Saudi Arabia Is Looking To Natural Resources

By November 28, 2016News

Saudi Arabia is looking to build its future on natural resources.

Saudi Arabia has taken a multitude of steps to diversify its economy in the run up to Vision 2030. Included in its focus is making mining a key element in the diversified Saudi economy.

Out in the desert, about 80km north of Jubail, the Ras Al-Khair Industrial City has grown extensively over the last 8 years. 

Phosphate minerals, used to produce fertilizer and bauxite, the chief ore in making aluminum, are at the centre of the mining efforts.

After an investment of nearly $35 billion (SR131 billion), in the project, it will be officially inaugurated on Tuesday by King Salman.

“This place we are in did not exist in 2007, there was nobody at all, other than a good number of camels” said Khalid Al-Mudaifer, the CEO of Saudi mining company Maaden, during a visit by foreign journalists to the site.

In April, Saudi Arabia announced  Vision 2030, a reform plan, that seeks to diversify the economy away from oil. Since then, a number of updates have been announced such as the Balanced Nitaqat, trade licence updates and technology agreements

Saudi Arabia has rich mineral reserves including phosphate, bauxite, copper and uranium, however, the Vision 2030 plan noted that the mining sector ”has yet to meet expectations”.

The third pillar of economy

The government sees mining eventually becoming the third pillar of its economy after petroleum and petrochemicals. It wants the sector to contribute $26 billion (SR97 billion) to the GDP by 2020, roughly double the current contribution.

The vast scale of Vision 2030 has raised doubts over whether it can all be achieved but government officials say Ras Al-Khair is helping the diversification.

“This project is the first project to use phosphate in Saudi Arabia. The phosphate has been there for 35 million years but it required infrastructure, and now the infrastructure is there,” Mudaifer said.

Maaden Phosphate, a joint venture with Saudi petrochemicals giant SABIC, is one of the components of the Ras Al-Khair development.

Phosphate rock mined west of Arar city, in the far northern border near Iraq is transported by rail. It travels 1,450KM across the desert to Ras Al-Khair, where it is turned into fertilizer. The product is then loaded onto ships for export to farmers in India and several other countries from the project’s own port. It accounts for 10 percent of global phosphate fertilizer exports.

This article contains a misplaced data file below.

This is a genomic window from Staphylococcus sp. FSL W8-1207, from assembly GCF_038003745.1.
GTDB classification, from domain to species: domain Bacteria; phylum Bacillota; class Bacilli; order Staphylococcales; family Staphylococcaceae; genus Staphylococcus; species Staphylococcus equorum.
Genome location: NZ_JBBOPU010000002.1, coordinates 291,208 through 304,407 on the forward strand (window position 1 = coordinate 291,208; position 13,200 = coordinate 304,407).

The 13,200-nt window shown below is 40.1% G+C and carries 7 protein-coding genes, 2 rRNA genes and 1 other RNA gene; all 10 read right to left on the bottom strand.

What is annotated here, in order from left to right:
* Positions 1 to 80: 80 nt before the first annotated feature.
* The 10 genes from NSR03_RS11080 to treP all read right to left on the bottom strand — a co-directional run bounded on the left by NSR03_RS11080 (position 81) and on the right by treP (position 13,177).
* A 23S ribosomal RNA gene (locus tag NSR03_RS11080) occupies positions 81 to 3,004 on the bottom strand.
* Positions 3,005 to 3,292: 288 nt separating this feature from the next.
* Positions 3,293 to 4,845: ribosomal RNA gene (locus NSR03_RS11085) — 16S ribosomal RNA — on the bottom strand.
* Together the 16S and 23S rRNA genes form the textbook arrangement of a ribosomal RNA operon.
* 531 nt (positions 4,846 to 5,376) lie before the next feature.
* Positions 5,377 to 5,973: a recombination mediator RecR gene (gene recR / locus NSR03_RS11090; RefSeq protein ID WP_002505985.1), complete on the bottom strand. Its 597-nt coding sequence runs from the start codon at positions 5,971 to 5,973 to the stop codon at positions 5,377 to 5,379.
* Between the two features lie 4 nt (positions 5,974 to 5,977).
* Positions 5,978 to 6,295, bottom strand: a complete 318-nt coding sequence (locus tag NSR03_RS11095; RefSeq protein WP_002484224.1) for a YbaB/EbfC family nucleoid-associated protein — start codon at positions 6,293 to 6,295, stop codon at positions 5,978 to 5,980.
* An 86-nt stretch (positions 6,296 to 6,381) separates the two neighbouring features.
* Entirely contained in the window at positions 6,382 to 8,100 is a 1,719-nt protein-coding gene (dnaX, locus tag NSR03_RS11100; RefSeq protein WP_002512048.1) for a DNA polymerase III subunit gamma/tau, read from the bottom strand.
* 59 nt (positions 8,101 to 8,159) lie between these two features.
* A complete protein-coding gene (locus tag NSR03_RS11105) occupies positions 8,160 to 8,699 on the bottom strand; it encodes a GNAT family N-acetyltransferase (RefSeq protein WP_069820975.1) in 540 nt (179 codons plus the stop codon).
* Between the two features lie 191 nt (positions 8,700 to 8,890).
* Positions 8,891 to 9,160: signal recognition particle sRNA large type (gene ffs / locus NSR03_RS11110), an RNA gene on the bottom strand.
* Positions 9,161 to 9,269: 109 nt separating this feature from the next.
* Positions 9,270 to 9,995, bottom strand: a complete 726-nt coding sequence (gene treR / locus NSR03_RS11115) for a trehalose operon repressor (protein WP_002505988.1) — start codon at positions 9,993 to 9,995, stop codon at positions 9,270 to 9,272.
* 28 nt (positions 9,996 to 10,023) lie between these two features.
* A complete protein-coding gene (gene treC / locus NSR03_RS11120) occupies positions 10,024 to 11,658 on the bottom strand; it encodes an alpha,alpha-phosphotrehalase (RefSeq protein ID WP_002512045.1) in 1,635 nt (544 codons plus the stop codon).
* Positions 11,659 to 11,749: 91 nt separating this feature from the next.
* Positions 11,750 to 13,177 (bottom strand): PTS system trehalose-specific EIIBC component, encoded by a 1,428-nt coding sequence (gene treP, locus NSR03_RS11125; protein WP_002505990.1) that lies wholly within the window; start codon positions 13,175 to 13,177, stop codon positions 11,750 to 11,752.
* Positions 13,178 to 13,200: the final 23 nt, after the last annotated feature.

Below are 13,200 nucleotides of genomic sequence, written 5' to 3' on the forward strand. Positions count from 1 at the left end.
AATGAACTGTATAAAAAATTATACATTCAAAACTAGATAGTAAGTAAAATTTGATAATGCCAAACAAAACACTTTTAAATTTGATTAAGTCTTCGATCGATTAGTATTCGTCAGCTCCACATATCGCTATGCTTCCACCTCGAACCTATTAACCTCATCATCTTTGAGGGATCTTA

A joint venture

The train line also transports another major raw material, pinkish bauxite rock that is mined in central Saudi Arabia, to the industrial city. A joint venture between Maaden Aluminum and Alcoa from the US, operates a Ras Al-Khair refinery that converts the bauxite into alumina.

The fine white powder produced in the refinery goes into a four-year-old smelter that produces shiny ingots and other aluminum products.

The site’s rolling mill, sees mattress-sized slabs of aluminum gradually heated down, until they become thin sheets. These sheets are sold to make drink cans or construction material. In a new venture, Maaden also has a contract to supply sheets to Jaguar Land Rover in the UK.

Mudaifer said Ras Al-Khair is “taking a good share” of the regional aluminum market however it remains small in terms of global output, with around 750,000 tons a year. For milled products, China and other producers provide strong competition, but market share will increase ”because there is a good growth in demand” he said.

The site is vast, stretching over 90 square kilometers. Its factories stand alongside housing and other facilities for around 12,000 workers, including its own water desalination and power plant making up Ras Al-Khair Industrial City.

The Saline Water Corporation’s (SWCC) water desalination and power plant, has now made it into the Guinness Book of Records. It is the world’s largest dual-function plant, said Ali bin Abdulrahman Al Hazmi, governor of SWCC. The plant will supply Maaden with its required energy needs. The remaining power supply will distributed by Saudi Electricity Company. The Ras Al Khair facility has an annual production capacity of 1.025 million cubic meters of desalinated water and 2,400MW of electricity.

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